Seventh graders at Orinda Intermediate School are taking a personal approach to the study of Islam by inviting Shajee Syed-Quadri to be a guest speaker in their world history class. As president of the Muslim Student Association at Irvington High School, Shajee shares stories about what it's like to be a typical American teenager and a practicing Muslim. This peer-to-peer program breaks down religious and cultural stereotypes, and provides the space for students to connect and learn from each other. This film is part of a series featuring Facing History and Ourselves.
Video Category: Preventative Strategies
When a white supremacist starts buying up tracts of land in the small farming town of Leith, North Dakota, civic leaders wonder how they alone can resist plans to establish Leith as a Nazi enclave. When members of the National Socialist Movement come to visit, supporters from across the state also come, swelling the ranks of the local townsfolk from just over a dozen to a couple of hundred united in their message, "Not In Our State." Update: Leith, North Dakota Mayor Moves to Dissolve Town to Stop White Supremacist Takeover (June 26, 2018)
"Who is this group that's coming? And I realized ... it's Fred Phelps and my heart just dropped. I can't believe they're coming. Why us? Out of all the schools, why us?" —Daisy Renazco, Gunn High School teacher Above is one of NIOT.org's most popular videos, "Gunn High School Sings Away Hate Group," which has garnered more than 225,000 views on our YouTube channel. Ellen DeGeneres, in a Tweet, said she was "so unbelievably proud of Gunn High School in Palo Alto, CA for demonstrating love & acceptance in a peaceful way." What's significant about this video is that it showcases how a community can stand up to hate in a peaceful and constructive way. The video was shot in 2010, when the Kansas hate group known as the Westboro Baptist Church (Fred Phelps' family) announced they would picket Bay Area schools and Jewish institutions. The students of Gunn High School, located in Palo Alto, Calif., decided they could not sit quietly.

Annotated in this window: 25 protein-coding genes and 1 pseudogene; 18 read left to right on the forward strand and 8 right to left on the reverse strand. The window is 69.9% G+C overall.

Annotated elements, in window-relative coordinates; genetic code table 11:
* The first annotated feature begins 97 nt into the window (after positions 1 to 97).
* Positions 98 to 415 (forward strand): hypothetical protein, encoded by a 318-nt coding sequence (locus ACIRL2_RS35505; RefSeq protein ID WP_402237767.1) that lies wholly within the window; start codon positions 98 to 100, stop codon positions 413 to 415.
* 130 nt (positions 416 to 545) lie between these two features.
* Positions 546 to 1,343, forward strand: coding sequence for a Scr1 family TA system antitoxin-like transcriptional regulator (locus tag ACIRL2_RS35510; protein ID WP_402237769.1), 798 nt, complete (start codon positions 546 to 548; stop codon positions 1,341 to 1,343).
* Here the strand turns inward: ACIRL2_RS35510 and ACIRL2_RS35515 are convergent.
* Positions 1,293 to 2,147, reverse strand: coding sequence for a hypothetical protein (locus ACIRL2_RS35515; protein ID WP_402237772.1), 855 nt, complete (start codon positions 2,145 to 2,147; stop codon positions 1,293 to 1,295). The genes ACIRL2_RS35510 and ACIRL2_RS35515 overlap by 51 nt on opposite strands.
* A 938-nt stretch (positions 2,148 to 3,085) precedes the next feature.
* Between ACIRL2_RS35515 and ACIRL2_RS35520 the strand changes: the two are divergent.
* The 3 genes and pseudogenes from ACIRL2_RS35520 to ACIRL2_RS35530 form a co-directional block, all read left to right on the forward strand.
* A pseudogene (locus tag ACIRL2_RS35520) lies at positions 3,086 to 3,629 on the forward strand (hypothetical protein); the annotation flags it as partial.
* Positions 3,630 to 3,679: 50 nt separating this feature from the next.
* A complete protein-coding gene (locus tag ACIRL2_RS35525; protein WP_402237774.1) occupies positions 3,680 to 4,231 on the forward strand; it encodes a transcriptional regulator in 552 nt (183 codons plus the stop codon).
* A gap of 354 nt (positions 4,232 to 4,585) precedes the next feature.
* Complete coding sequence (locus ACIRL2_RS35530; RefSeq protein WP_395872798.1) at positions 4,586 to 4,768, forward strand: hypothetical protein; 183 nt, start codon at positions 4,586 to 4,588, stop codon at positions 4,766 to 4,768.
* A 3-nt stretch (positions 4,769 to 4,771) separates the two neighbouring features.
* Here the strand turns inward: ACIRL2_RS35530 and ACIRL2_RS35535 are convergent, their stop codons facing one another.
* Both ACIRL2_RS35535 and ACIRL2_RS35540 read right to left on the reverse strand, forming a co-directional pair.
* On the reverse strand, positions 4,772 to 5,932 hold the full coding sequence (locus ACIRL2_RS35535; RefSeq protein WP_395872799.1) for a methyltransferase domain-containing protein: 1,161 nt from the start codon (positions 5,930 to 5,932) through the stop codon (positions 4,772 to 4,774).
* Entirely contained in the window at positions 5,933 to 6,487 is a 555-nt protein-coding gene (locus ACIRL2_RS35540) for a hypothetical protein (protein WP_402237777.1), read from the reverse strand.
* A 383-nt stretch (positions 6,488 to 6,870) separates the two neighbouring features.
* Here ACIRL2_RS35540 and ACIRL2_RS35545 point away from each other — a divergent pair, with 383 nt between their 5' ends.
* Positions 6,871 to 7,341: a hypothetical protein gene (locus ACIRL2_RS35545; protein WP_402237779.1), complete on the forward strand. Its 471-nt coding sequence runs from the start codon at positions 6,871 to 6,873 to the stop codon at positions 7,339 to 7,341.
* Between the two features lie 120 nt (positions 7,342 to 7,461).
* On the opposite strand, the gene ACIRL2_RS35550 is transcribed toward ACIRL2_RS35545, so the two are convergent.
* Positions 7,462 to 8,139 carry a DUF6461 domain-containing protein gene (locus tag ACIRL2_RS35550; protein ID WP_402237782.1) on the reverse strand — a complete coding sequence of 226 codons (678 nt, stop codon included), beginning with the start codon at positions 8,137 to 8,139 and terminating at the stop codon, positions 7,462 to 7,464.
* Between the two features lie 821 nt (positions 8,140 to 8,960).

At Orange High School in Pepper Pike, Ohio, students are mapping their school to locate the spaces where bullying takes place. After identifying the "bully hotspots," including the cafeteria, media lab, and locker rooms, students created a flash freeze demonstration to raise awareness about bullying, and opened the conversation about how to create a safer school.
Transgender activists, community members, civic leaders and local law enforcement gather in Oakland, CA on Transgender Day of Remembrance to honor the victims of brutal hate crimes across the country. Learn more at the NIOT.org blog. Please share this video with your friends and community.
Local student leaders from the Ferguson Youth Initiative came up with the idea to hold a summit to talk about how to make change in the aftermath of the tragedy their community has experienced. In late September, young people gathered at Florissant Valley Community College just miles from where Michael Brown was shot. Joined by community members and educators, the group talked about how the relationship between youth and the police of Ferguson needs to change, and what activities are needed in their town.
The Not In Our School Video Action Kit contains everything you need to need to launch your own Not in Our School anti-bullying campaign:
Not In Our Town Executive Producer Patrice O'Neill sat down with Bernard Melekian, Director for the U.S. Department of Justice Office of Community Oriented Policing Services (COPS Office), to talk about the role of the police in addressing hate crimes. In this short interview, Melekian addresses the following questions: What is community policing? What's an example of a good community policing practice? How can community policing help people address hate crimes? Why is hate crime data so difficult to collect? Why does hate crime classification matter? How does community policing serve victims? What message do you have for police department leaders? Not In Our Town has joined forces with the COPS Office to increase hate crime awareness and foster safety and inclusion for residents nationwide. To learn more about this initiative and get involved, visit http://www.niot.org/cops.
This promo features scenes from an upcoming PBS special about three stories of students and their communities standing together to stop hate and bullying.
The students of Newcomers High, a school for newly arrived immigrants, reached out to Joselo Lucero with letters of sympathy when his brother Marcelo was killed in 2008. Two years later, Joselo visits the school to speak to the students about what he learned from the loss of his brother, his experiences as an immigrant, and the difficult process of forgiveness.